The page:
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Deliveroo for Amazon as regulator greenlights minority investment

Image credit: Reuters

The Competition and Markets Authority (CMA) has given approval to Amazon’s minority investment in UK-based online food delivery start-up Deliveroo.

In May 2019, Deliveroo announced a $575m funding round led by Amazon, which would boost Deliveroo’s value to approximately $1.5bn and make Amazon a minority shareholder in the start-up with a stake of 16 per cent.

Amazon had previously attempted to enter the UK online food delivery market with its Amazon Restaurants service (which subsequently exited the UK market last year).

The deal was quickly paused by a CMA enforcement order, with the regulator stating that it had “reasonable grounds” to suspect that Amazon and Deliveroo could merge in future. Later in the year, the CMA launched a formal 'Phase 2' investigation into potential anti-competitive implications of the investment. The investigation would consider if the investment could harm competition, for instance, by discouraging Amazon from re-entering the online food delivery market.

Now, the CMA has greenlit Amazon’s minority investment, upholding provisional findings that the deal – as it stands – should be approved. The CMA had been concerned that Deliveroo was a “failing firm” which could collapse under the pressure of the coronavirus pandemic without cash continuing to flow in from investors; the regulator judged that this would be worse for competition than allowing the investment to proceed. As restaurants and food delivery were permitted to begin operating again, the CMA switched its focus back to the implications of the deal on competition, concluding that the investment is “not expected to damage competition in either restaurant delivery or online convenience grocery delivery”.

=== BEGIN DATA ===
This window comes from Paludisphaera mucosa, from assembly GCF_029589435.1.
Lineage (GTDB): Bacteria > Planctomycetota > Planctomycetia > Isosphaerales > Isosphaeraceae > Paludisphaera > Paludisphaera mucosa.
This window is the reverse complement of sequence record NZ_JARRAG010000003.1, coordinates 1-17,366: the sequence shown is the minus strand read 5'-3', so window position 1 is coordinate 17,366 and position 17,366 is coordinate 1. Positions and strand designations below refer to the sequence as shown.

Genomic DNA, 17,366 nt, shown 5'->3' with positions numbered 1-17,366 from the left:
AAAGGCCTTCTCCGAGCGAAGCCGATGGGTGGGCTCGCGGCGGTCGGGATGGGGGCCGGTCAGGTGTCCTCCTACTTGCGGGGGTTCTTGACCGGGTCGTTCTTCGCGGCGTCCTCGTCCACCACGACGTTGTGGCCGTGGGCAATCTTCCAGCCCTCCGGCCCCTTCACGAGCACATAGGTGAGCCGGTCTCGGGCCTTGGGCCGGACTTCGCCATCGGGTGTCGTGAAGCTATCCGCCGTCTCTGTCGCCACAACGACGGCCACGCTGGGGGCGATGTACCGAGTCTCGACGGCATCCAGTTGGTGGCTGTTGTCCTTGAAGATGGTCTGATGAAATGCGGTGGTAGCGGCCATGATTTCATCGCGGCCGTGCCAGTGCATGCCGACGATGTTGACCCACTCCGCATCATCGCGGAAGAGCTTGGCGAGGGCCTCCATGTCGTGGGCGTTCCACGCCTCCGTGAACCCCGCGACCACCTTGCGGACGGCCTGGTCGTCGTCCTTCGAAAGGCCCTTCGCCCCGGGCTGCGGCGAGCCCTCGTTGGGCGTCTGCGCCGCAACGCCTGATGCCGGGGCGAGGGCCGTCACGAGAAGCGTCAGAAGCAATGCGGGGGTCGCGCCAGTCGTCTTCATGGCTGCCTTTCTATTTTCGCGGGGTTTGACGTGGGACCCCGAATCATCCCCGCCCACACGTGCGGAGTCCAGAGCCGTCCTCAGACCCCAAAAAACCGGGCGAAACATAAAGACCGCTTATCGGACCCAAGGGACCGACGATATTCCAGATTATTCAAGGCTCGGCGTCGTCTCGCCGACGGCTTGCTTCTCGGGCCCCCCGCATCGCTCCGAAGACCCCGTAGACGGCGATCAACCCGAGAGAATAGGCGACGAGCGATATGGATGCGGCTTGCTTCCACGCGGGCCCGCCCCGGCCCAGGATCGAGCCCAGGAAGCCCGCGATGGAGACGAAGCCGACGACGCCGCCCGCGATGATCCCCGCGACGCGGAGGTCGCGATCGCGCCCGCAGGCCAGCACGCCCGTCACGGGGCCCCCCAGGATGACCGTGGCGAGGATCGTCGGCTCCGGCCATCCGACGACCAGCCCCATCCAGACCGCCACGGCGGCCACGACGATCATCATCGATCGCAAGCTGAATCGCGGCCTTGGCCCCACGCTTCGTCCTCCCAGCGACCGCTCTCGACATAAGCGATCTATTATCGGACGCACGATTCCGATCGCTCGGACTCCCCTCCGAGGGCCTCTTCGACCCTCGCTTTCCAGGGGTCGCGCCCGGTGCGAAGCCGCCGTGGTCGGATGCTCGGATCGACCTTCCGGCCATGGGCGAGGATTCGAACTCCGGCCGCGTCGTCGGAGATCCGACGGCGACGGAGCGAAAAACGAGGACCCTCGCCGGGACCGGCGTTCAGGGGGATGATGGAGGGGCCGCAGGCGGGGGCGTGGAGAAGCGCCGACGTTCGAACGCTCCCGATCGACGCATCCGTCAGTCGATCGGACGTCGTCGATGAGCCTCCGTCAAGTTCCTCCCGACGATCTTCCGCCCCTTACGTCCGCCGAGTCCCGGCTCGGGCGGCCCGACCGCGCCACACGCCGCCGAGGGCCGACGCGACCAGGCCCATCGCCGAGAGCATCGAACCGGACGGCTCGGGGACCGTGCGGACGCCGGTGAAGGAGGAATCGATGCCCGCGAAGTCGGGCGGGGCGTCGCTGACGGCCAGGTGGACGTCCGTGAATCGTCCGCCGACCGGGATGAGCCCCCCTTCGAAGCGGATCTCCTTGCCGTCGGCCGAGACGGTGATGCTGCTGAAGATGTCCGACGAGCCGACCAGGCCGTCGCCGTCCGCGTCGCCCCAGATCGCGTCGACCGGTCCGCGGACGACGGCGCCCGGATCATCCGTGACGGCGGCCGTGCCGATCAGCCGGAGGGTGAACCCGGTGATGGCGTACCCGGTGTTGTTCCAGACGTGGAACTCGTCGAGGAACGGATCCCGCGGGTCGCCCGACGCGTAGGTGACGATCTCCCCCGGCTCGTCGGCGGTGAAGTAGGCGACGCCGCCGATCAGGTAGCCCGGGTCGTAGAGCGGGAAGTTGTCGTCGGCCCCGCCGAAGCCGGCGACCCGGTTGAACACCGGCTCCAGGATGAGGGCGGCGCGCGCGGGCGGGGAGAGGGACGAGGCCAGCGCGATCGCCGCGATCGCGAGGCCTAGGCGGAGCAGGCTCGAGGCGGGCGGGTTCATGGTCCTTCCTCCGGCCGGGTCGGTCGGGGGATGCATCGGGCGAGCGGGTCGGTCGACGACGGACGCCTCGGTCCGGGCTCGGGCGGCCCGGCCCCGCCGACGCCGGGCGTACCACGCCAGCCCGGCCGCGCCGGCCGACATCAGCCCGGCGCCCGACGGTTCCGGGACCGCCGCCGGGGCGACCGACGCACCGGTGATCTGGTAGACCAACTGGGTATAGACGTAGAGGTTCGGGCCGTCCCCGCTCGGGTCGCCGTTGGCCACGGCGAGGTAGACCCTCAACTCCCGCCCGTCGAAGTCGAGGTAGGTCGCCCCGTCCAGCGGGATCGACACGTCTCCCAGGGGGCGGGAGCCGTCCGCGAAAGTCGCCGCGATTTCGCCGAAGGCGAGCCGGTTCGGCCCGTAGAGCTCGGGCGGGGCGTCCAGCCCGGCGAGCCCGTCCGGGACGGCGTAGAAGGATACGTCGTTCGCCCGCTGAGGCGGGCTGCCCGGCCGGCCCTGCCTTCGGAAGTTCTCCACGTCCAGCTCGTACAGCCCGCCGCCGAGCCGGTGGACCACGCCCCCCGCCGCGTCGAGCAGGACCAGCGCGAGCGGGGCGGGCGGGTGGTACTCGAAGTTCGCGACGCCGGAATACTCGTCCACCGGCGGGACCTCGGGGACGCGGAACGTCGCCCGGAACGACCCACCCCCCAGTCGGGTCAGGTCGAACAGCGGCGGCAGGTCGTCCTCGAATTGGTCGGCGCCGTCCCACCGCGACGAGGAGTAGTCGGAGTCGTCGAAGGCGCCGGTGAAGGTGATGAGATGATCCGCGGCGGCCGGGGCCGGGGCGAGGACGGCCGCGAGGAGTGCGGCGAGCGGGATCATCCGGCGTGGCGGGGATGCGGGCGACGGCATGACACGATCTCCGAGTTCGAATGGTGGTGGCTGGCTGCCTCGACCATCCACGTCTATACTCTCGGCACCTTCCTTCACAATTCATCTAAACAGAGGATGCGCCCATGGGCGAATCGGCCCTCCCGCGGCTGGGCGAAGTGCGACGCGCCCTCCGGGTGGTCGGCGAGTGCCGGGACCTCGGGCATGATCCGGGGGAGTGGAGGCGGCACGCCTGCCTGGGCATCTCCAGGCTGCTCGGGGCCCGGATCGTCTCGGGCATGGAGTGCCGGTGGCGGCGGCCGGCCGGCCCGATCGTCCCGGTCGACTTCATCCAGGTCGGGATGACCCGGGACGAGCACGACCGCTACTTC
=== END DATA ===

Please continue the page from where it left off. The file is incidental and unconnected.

Despite its approval, the CMA warned that it may put a stop to any further investment by Amazon in Deliveroo.

“When looking at any merger, the CMA’s role is to assess whether consumers will lose out from a substantial lessening of competition,” said CMA inquiry chair Stuart McIntosh. “We have not found this to be the case given the scale of Amazon’s current investment, but if it were to increase its shareholding in Deliveroo, that could trigger a further investigation by the CMA.”

A Deliveroo spokesperson said that the start-up was “delighted” by the verdict: “This is fantastic news for UK customers and restaurants and for the British economy. British-born Deliveroo will use the investment to increase choice and value for customers, support for restaurants and will be able to offer more riders the flexible work they value as the company expands.”

Although Deliveroo is a popular service in the UK and has expanded across Europe, the Middle East, East Asia and Australasia, it has not yet turned a profit and makes a loss on every delivery.

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